Head-Fi.org › Forums › Misc.-Category Forums › DIY (Do-It-Yourself) Discussions › If you had approx $200 to spend on tools
New Posts  All Forums:Forum Nav:

If you had approx $200 to spend on tools

post #1 of 24
Thread Starter 
What would you guys recommend for a soldering station, tips, desoldering tools, etc. trying to keep the whole budget at around $200? I was thinking maybe a used (or new, if I could get it and everything else I'd need) Metcal SP200 as the station.

Thanks.
post #2 of 24
Hakko 936 & other stuff
post #3 of 24
Do you have a DMM yet? If not, I'd budget part of that towards a nice Fluke or other good brand. You'll need one.

Metcal makes nice irons, but I'm partial to the Hakko 936. Excellent build quality, lots of available tips and spot-on reliability. Check around to see if you can find a used one to save a few dollars. Same with the DMM.

Other than that, get a Radio Shack solder bulb for desoldering, and get one of the packs of probes, etc. that are soldering tools. I have a set of old dentist picks that are supremely useful, as well. I got them in a small hardware store, but ask your dentist what he does with his old picks. Maybe he'll give you some.

Get some copper alligator clips to use as heatsinks. Also, you'll want a pair of flush-cut wirecutters, a wirestripper, a pair of needlenose pliers, and a set of small screwdrivers, including Torx (hex) head drivers.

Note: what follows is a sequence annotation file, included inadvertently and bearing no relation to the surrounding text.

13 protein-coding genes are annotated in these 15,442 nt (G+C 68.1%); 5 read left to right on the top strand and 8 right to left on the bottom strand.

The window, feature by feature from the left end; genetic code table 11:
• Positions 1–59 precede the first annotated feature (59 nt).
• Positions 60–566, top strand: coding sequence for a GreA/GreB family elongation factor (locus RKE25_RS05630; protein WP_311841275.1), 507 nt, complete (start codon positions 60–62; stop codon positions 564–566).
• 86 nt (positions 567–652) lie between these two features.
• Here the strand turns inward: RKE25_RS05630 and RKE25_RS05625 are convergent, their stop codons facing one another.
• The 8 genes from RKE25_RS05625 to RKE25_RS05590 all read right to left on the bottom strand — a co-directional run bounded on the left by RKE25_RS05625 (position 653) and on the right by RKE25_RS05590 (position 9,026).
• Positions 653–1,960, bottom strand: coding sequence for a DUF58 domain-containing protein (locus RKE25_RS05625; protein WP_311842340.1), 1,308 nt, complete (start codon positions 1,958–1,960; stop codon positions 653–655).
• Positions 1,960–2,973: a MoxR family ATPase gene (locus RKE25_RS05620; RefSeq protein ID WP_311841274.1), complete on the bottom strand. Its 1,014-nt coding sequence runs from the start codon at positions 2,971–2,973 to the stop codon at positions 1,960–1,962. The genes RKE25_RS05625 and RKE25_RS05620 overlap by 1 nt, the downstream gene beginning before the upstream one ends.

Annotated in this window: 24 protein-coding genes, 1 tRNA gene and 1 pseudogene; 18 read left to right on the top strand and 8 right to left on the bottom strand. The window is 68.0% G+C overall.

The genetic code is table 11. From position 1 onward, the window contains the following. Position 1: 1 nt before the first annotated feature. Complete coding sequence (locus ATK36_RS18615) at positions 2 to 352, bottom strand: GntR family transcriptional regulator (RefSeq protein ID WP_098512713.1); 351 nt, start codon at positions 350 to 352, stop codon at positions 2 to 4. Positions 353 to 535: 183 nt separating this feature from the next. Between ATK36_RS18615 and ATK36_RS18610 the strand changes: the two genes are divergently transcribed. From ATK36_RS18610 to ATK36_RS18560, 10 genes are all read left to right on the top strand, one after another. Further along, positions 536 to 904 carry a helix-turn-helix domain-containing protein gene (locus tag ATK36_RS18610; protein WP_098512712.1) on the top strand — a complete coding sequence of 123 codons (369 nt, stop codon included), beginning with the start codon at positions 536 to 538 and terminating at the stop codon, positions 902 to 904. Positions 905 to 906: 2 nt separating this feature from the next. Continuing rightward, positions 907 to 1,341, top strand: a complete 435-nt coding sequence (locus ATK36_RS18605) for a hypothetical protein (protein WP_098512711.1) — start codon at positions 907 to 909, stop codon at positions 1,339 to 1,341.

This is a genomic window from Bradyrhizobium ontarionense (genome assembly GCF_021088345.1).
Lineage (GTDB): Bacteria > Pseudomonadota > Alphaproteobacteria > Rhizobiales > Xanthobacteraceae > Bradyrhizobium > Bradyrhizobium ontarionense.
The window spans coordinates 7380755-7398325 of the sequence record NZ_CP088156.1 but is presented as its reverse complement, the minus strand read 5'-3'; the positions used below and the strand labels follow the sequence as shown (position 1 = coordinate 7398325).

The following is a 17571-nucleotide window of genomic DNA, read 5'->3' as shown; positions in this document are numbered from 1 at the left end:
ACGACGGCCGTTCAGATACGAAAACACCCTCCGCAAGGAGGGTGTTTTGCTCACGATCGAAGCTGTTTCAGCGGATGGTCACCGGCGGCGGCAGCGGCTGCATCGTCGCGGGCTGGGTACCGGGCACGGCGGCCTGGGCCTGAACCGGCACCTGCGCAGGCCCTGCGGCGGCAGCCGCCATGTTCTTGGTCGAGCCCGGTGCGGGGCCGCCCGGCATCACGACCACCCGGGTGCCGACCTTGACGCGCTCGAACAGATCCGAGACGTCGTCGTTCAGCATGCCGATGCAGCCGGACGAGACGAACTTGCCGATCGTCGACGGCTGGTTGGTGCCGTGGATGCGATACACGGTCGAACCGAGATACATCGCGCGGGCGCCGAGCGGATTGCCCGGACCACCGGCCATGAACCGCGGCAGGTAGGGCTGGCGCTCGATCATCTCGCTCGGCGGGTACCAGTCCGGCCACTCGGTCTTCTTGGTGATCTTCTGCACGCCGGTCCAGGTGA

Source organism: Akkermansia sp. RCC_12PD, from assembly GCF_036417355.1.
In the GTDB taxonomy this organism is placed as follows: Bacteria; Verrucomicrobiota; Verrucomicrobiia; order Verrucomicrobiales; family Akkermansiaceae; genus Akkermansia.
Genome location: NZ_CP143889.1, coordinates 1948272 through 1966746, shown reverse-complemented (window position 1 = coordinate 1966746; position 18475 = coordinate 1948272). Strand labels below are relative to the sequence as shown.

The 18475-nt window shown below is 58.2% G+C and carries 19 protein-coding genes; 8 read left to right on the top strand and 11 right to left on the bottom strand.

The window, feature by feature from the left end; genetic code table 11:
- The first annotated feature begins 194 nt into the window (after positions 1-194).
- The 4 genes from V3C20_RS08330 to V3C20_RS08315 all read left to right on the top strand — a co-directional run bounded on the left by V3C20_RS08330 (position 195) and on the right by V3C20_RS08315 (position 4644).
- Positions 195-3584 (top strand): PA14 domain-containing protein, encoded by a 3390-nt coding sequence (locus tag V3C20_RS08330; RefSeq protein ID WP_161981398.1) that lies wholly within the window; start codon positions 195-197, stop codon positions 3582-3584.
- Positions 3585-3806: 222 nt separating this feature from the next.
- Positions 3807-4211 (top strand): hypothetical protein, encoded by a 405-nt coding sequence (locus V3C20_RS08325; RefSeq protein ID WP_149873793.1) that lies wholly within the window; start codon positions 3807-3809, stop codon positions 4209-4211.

If you have any budget left over, look into getting an isolation transformer and a Variac.

You can always find used tools at a Hamfest, as well. Go look at the events calendars here:

http://www.arrl.org

If there's one in your area, go. You'll get good deals on tools and should have some boxes of tubes to dig through, as well.
post #4 of 24
metcals are good. the only thing i dont like is the auto shutoff feature, it'll turn itself off after a while of continuous run-time. annoying as hell if you're going to be soldering stuff for hours; just remember to look up and see if it's still on or not if your solder doesn't seem to be melting anymore.